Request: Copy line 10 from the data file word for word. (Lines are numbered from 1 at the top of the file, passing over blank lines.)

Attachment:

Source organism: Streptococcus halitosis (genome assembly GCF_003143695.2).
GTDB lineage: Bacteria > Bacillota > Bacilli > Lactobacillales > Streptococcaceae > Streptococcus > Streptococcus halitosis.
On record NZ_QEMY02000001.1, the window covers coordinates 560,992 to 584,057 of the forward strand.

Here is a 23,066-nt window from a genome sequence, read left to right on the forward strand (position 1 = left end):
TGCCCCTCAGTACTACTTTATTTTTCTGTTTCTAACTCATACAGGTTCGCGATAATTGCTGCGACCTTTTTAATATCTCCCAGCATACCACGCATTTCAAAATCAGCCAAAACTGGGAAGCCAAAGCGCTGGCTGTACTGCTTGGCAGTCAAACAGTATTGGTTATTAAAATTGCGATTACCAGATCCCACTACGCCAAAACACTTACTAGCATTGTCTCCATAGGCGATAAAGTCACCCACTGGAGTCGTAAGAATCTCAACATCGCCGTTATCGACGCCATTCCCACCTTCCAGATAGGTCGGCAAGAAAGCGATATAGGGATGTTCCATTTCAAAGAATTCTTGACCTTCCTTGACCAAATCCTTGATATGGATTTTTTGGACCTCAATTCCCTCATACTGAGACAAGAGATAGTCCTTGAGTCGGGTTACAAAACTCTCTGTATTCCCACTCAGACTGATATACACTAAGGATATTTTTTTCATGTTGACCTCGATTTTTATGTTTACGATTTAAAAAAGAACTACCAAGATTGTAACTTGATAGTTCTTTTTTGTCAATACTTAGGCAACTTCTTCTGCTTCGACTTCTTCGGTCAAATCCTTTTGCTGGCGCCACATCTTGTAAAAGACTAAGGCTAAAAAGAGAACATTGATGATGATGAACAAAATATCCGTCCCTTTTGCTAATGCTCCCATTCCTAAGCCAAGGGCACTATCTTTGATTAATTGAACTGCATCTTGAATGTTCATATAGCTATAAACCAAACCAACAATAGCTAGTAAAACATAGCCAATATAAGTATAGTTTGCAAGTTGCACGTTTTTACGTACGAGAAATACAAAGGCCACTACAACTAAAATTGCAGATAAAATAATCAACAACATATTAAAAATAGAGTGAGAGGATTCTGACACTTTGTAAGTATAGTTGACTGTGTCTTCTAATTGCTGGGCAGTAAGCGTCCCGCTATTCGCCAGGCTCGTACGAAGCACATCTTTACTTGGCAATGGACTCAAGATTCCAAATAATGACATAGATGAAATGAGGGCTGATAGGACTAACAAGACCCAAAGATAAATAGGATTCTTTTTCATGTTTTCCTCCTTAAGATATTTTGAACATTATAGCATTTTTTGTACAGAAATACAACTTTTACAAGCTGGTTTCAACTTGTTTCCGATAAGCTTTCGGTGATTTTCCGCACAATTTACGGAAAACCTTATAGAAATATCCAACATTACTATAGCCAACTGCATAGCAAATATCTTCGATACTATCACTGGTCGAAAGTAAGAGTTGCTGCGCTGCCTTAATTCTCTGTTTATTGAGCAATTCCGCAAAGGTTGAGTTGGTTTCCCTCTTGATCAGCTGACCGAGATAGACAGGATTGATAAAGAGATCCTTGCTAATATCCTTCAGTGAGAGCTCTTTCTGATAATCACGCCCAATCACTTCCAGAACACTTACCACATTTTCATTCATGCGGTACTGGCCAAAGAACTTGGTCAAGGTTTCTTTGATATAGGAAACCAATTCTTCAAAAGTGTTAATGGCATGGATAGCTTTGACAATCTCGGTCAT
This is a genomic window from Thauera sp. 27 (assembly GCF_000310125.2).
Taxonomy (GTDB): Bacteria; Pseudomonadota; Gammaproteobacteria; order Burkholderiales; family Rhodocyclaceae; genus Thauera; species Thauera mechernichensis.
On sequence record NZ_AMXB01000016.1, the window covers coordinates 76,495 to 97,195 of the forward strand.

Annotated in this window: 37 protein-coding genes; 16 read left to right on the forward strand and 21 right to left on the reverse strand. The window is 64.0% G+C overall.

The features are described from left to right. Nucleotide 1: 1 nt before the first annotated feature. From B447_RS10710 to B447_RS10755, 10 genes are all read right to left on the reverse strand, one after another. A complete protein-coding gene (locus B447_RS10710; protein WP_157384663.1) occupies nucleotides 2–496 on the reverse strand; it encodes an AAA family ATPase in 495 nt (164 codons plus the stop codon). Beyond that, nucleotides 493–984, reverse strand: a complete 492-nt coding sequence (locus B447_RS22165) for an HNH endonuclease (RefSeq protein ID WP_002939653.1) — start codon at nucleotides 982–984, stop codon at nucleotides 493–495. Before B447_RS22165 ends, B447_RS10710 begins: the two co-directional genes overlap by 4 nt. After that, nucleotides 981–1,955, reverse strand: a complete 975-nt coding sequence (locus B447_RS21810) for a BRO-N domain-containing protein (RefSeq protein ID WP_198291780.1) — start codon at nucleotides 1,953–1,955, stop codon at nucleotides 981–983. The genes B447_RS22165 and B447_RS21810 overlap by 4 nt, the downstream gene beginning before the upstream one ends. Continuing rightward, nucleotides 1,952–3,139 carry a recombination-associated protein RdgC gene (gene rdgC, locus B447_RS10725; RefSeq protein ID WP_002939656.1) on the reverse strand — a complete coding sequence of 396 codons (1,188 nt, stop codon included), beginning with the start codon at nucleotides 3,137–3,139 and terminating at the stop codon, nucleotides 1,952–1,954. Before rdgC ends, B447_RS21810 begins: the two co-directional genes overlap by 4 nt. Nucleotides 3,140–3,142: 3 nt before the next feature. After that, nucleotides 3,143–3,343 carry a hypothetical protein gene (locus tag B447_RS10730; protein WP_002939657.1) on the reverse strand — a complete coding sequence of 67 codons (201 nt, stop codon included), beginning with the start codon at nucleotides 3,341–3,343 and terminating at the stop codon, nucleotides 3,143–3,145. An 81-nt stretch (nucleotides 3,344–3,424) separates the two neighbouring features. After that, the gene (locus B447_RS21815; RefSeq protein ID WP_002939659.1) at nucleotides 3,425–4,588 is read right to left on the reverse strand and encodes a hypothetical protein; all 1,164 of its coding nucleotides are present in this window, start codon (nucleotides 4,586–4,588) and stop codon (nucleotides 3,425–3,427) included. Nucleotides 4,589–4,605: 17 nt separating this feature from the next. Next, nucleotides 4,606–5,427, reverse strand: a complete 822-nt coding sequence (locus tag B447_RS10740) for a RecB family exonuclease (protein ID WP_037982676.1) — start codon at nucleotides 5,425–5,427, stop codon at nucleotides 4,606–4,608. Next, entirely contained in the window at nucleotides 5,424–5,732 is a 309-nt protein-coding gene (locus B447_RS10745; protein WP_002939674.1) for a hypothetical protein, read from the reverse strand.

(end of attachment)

The features are described from left to right. Nucleotide 1: 1 nt before the first annotated feature. From B447_RS10710 to B447_RS10755, 10 genes are all read right to left on the reverse strand, one after another. A complete protein-coding gene (locus B447_RS10710; protein WP_157384663.1) occupies nucleotides 2–496 on the reverse strand; it encodes an AAA family ATPase in 495 nt (164 codons plus the stop codon). Beyond that, nucleotides 493–984, reverse strand: a complete 492-nt coding sequence (locus B447_RS22165) for an HNH endonuclease (RefSeq protein ID WP_002939653.1) — start codon at nucleotides 982–984, stop codon at nucleotides 493–495. Before B447_RS22165 ends, B447_RS10710 begins: the two co-directional genes overlap by 4 nt. After that, nucleotides 981–1,955, reverse strand: a complete 975-nt coding sequence (locus B447_RS21810) for a BRO-N domain-containing protein (RefSeq protein ID WP_198291780.1) — start codon at nucleotides 1,953–1,955, stop codon at nucleotides 981–983. The genes B447_RS22165 and B447_RS21810 overlap by 4 nt, the downstream gene beginning before the upstream one ends. Continuing rightward, nucleotides 1,952–3,139 carry a recombination-associated protein RdgC gene (gene rdgC, locus B447_RS10725; RefSeq protein ID WP_002939656.1) on the reverse strand — a complete coding sequence of 396 codons (1,188 nt, stop codon included), beginning with the start codon at nucleotides 3,137–3,139 and terminating at the stop codon, nucleotides 1,952–1,954. Before rdgC ends, B447_RS21810 begins: the two co-directional genes overlap by 4 nt. Nucleotides 3,140–3,142: 3 nt before the next feature. After that, nucleotides 3,143–3,343 carry a hypothetical protein gene (locus tag B447_RS10730; protein WP_002939657.1) on the reverse strand — a complete coding sequence of 67 codons (201 nt, stop codon included), beginning with the start codon at nucleotides 3,341–3,343 and terminating at the stop codon, nucleotides 3,143–3,145. An 81-nt stretch (nucleotides 3,344–3,424) separates the two neighbouring features. After that, the gene (locus B447_RS21815; RefSeq protein ID WP_002939659.1) at nucleotides 3,425–4,588 is read right to left on the reverse strand and encodes a hypothetical protein; all 1,164 of its coding nucleotides are present in this window, start codon (nucleotides 4,586–4,588) and stop codon (nucleotides 3,425–3,427) included. Nucleotides 4,589–4,605: 17 nt separating this feature from the next. Next, nucleotides 4,606–5,427, reverse strand: a complete 822-nt coding sequence (locus tag B447_RS10740) for a RecB family exonuclease (protein ID WP_037982676.1) — start codon at nucleotides 5,425–5,427, stop codon at nucleotides 4,606–4,608. Next, entirely contained in the window at nucleotides 5,424–5,732 is a 309-nt protein-coding gene (locus B447_RS10745; protein WP_002939674.1) for a hypothetical protein, read from the reverse strand.